Tuesday, 5 June 2018

Dyestuffs in the stock of 17th century dyers

Title page of Der Volmaakte Verwer CC

I have blogged in the past about colours of clothing, and recently people have been discussing dyes, so here is some information about what dyestuffs dyers had in their stock in the 17th century. These very few examples are extracted from the several thousand wills and inventories I have trawled through for the Stuart Tailor project. 

Dyeing was a very specialist occupation and was often concentrated in a single place, for example when the Gloucestershire village of Bisley, in the north of the county, had a manorial survey done in 1608 there were 140 adults for whom we have occupations:  41 were engaged in agriculture and 63 in textiles, and not only weaving, as the manor had six fulling-mills, four dye-houses, and fourteen rack-rooms. For those interested in Stroudwater reds, Bisley is only four miles from Stroud.

The dyers examined here are small to medium sized, having between one and three dye vats with two to three furnaces, plus copper and lead cisterns, presses, tubs, etc. None of them are on the scale of the sixteenth century John Winchcombe (a.k.a. Jack of Newbury) who, on the basis of orders and receipts, used an average of half a ton of woad a week, and was reputed to have employed forty men in dyeing.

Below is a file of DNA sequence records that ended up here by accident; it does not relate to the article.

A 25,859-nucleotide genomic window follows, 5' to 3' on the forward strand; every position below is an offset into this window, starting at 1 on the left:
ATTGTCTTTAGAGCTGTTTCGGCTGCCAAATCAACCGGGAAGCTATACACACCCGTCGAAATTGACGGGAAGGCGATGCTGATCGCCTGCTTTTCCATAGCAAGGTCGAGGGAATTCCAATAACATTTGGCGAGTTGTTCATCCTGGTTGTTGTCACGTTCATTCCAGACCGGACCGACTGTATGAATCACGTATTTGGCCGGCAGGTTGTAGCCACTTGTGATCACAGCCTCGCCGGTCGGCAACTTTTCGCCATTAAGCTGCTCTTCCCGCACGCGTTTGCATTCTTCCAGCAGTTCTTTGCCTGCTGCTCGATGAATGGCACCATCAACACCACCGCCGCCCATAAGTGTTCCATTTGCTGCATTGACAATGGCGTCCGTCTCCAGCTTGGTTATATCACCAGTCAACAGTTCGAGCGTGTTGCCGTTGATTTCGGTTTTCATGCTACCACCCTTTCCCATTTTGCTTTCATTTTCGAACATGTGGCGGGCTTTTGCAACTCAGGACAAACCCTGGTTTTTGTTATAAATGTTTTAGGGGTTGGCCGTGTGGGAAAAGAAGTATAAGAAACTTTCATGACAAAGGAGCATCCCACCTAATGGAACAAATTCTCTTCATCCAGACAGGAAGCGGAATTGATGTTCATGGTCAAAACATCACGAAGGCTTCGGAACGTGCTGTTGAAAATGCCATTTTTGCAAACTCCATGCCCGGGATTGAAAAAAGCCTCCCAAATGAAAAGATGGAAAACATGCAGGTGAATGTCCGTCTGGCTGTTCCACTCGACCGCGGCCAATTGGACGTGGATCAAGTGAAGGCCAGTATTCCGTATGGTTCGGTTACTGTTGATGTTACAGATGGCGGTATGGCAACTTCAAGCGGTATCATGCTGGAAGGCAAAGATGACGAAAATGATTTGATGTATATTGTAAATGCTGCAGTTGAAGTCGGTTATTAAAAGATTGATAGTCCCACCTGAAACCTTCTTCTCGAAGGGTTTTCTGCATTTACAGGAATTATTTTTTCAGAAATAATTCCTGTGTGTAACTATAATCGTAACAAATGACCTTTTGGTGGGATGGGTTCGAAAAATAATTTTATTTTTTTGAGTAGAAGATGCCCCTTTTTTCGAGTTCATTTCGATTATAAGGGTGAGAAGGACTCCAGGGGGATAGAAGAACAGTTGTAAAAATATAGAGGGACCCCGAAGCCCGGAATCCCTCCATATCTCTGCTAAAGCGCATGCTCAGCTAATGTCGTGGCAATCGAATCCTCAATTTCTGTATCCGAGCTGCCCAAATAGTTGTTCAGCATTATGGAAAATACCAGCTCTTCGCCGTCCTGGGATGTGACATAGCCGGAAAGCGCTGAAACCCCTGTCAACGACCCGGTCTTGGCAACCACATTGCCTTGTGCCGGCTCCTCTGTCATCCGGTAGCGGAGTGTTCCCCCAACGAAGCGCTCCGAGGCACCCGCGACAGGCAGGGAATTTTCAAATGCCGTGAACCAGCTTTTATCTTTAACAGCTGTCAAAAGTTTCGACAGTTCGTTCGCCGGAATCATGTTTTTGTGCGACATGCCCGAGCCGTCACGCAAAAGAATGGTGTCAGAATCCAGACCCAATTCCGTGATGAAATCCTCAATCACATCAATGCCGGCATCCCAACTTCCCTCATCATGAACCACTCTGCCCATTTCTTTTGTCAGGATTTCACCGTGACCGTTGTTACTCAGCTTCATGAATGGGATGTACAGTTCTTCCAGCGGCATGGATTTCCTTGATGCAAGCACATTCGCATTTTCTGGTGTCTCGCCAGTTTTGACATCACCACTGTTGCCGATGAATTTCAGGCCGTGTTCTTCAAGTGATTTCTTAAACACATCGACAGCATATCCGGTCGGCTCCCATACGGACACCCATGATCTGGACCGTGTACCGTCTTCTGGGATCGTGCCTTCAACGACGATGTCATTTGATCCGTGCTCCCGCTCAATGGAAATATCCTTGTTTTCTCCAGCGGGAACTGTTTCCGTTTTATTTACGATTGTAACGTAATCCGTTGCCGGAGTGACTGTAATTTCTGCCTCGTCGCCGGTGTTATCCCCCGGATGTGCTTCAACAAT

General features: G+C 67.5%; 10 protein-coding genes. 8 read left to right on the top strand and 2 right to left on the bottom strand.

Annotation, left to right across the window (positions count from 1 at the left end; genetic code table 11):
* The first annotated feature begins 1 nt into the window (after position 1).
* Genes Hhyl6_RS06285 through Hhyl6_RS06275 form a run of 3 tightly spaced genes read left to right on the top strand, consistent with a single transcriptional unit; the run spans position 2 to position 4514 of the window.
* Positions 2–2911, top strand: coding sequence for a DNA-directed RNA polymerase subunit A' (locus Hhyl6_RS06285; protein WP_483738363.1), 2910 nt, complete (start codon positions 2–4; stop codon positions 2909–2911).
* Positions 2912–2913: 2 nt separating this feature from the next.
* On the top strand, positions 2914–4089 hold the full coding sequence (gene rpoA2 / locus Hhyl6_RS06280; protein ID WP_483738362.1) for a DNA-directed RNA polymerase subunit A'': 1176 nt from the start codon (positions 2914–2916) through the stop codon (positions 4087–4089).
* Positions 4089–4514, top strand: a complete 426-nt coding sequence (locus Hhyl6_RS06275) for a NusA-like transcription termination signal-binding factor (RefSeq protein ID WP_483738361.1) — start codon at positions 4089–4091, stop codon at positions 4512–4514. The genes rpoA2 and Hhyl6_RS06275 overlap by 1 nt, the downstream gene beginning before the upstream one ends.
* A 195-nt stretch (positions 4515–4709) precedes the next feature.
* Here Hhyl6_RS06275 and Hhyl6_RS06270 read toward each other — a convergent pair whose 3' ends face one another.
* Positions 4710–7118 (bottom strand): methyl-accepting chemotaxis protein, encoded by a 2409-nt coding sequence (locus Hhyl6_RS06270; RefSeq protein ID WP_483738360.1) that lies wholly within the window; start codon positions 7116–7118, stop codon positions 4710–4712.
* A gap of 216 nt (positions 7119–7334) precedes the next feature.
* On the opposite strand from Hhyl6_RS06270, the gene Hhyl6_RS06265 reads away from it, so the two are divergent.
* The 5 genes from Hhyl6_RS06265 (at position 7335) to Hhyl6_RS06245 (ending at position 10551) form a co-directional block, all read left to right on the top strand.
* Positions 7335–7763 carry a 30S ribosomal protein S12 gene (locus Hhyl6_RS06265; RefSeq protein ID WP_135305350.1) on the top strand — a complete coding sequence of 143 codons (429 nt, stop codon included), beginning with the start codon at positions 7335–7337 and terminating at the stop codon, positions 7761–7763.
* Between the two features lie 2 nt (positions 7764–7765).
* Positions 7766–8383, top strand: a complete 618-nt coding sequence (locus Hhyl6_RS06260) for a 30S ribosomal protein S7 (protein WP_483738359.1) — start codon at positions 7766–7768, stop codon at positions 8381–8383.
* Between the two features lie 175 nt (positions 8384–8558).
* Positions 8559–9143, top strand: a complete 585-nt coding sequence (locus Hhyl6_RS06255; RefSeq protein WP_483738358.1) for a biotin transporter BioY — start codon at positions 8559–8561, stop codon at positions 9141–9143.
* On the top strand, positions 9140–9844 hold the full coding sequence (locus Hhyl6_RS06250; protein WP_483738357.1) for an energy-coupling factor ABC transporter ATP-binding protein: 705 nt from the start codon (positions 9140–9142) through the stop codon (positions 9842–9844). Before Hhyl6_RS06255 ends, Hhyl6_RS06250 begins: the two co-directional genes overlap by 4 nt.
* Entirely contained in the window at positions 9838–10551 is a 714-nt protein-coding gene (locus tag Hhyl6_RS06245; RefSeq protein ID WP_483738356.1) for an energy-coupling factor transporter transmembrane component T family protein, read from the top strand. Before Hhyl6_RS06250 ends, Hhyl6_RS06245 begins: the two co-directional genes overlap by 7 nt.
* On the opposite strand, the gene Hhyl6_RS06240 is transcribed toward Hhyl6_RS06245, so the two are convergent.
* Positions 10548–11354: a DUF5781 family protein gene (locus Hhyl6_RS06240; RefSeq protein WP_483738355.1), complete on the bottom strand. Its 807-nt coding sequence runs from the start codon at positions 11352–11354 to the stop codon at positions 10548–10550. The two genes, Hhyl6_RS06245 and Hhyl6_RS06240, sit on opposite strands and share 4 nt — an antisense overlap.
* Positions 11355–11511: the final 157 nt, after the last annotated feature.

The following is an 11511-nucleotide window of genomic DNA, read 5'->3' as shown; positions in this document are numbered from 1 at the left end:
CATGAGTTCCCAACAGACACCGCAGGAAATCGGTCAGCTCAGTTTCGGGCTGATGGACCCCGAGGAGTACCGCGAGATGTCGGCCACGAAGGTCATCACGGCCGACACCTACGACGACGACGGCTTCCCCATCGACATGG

The dyestuffs

Some of the dyers, such as John Paine of Marlborough (1634) only list their equipment and not their dyestuffs. Others have only a general comment such as George Smalredge of Lichfield (1670), “Dying goods £25 10s 0d” and William Smith the elder, of Stratford on Avon (1683), “In the dyehouse, goods there, oade [woad], scales, weights and dyers cullers £10”